No, this has nothing to do with your toilet habits on Seis de Mayo. Get your mind out of the gutter. (Though I’ll admit that’s where mine resides about 85 percent of the time.)
You see, everyone, while Ford may simply be seen as Those Guys Who Make Your Mom’s SUV here in the States, elsewhere in the world, they actually make some pretty sweet cars. In Europe and Asia, Fords are well-made, popular vehicles that proudly stand up to any Honda, Toyota, BMW or Mercedes in their price bracket.
Here, however…well, the best news to come out of Ford in the last few year is that their finances are just good enough and their sales just high enough to avoid a government bailout. Which is sort of like bragging that your pay was cut to minimum wage instead of going on welfare – sure, it’s better, but when the guy next to you is still making most of what he used to, you kinda look like you’re clinging to some pretty thin straws.
So what’s the obvious thing to do? Try and rub some of that high-quality European image off on your American product, of course. Beer companies have been doing it for years, and isn’t that who car companies should be associating themselves with?
In Ford’s case, this means bringing over one of their most popular European cars, the Fiesta. (It was Europe’s best-selling car in March, and anything popular in Europe must be popular here!) It’s a small hatchback, around the size of a Honda Fit, and like the Honda (and unlike most of Ford’s U.S. lineup), it’s proven surprisingly fun to drive. Power isn’t great – U.S. specifications haven’t been released yet, but expect around 120 horses – but it should be fine for day-to-day driving, and the suspension keeps its European tuning (read: fun). Plus, an estimated fuel economy of high 30s/low 40s will make the Obama administration happy (and allow Ford to keep making Mustang GTs).
The Fiesta will be showing up in U.S. showrooms in summer 2010 if all goes according to plan. (This probably means we’ll see it sometime around the next presidential election, but we can hope.) However, not content to twiddle their thumbs and watch America’s youth snatch up Fits and Scions in the meantime, the marketing gurus at Ford decided to raise awareness of their new car by putting 100 of them in the hands of their target audience – young, trendsetting people like you – and having them fulfill “missions” and post online about their experiences.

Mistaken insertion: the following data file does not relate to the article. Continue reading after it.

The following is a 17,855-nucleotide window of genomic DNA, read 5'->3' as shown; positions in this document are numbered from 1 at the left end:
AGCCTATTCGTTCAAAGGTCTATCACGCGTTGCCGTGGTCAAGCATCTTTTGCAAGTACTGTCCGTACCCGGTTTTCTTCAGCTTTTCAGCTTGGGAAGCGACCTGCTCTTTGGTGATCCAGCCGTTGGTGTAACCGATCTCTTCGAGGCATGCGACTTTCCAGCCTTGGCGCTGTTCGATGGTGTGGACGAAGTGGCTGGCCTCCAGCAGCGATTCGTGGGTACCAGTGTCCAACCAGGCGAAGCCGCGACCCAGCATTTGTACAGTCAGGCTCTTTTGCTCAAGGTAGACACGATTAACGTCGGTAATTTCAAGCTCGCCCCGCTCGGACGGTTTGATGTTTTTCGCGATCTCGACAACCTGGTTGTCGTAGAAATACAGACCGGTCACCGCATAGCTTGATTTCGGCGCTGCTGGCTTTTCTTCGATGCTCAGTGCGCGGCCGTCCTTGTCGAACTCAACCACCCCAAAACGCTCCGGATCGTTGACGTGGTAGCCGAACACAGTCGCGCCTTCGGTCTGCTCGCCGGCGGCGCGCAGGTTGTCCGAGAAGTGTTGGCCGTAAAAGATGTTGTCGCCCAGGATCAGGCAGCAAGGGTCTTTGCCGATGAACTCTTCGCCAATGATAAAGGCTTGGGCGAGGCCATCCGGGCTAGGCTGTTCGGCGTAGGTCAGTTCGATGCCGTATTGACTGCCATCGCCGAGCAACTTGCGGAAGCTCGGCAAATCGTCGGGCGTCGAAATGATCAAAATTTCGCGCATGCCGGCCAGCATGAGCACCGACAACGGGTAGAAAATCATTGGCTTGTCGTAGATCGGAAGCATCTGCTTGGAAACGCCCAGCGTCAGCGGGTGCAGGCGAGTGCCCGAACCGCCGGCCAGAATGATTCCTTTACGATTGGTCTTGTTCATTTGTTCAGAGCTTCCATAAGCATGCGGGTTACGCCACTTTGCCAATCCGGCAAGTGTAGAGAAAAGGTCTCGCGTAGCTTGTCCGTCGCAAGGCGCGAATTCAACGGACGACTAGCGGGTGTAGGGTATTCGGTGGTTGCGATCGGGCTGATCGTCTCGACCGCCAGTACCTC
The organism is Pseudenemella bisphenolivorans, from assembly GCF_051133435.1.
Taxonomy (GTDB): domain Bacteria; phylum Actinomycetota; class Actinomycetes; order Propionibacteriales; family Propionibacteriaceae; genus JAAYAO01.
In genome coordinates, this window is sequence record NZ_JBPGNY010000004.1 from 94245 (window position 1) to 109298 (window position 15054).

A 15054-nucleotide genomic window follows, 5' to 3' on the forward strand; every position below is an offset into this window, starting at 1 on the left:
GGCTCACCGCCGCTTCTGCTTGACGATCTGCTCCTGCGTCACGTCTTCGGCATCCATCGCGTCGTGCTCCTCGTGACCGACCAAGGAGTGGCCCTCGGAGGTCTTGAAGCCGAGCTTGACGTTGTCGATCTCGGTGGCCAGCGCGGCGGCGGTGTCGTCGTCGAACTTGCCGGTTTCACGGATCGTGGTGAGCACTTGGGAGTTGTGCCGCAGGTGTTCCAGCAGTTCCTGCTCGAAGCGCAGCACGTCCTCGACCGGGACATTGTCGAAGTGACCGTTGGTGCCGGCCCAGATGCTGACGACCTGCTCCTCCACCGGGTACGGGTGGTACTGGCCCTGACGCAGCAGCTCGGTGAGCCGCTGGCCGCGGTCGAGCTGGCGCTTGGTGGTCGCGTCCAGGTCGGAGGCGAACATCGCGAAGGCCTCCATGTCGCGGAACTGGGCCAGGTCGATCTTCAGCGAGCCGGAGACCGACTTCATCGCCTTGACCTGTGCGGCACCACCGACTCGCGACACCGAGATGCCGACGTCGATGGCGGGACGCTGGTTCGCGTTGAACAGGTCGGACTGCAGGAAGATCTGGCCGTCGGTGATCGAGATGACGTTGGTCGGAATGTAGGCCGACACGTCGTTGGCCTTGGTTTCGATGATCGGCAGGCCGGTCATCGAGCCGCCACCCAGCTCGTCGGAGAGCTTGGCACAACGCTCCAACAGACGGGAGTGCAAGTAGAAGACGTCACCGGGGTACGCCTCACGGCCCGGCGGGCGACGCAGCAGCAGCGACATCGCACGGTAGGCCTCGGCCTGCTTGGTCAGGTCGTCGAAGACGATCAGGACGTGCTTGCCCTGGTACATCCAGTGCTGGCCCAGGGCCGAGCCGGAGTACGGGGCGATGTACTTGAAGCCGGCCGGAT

Does this mean there’s Twitter involved? How did you guess?
Yes, the world’s most idiotic fastest-rising social medium plays a key role in the Ford Fiesta Movement. The “agents” frequently post on their own Twitter accounts, being sure to throw in the requisite “#fiestamovement” tag – so everyone knows they’re not part of an unauthorized Fiesta movement. (That one is sponsored by GM, and does involve what you do on the toilet.) Luckily, you don’t need to go to Twitter to follow their feeds – you can catch all the Fiesta fever on the movement’s homepage, letting you sample such brilliant observations as, “Utah!” and “I peed on a mountain!” (Those courtesy of @BrooklynHilary and @supricky06, respectively.)
The “missions” vary from month to month; this month’s theme is travel (way to stretch there, Ford – what do you expect people to do with cars?) and the missions range from cliche to corny to cool. “Take a road trip with three of your friends” is pretty trite, and “Have a party in your car” sounds like a dare in Truth Or Dare Jenga – but “Go to farmers (sic) market, visit one of the stands’ farms, and milk an animal” takes some serious guts. (Note: they don’t specify whether it has to be a farm animal.)
I stumbled upon one of the Fiestas two blocks from CCO’s East Village offices here in NYC yesterday, so these people are really out there. (If you happened to be the driver of the maroon Fiesta parked on 5th Street between 1st and 2nd avenues on May 19th, shoot us an email at email@example.com, or tweet us @collegecars.) They’ll also be holding ride and drive events across the country throughout the summer, which you can find out about via the program’s website.
Personally, I hope the Fiesta finds healthy sales here in the States. If it does, it will hopefully convince other automakers to send us their affordable Euro-candy (Damn it, Volkswagen, I want a Scirocco!). If you happen to be part of the Fiesta Movement, score a drive in one, or even just see one on the streets here in the U.S., let us know. We’ll keep trying to score a drive in one so we can let you know what we think of the car firsthand.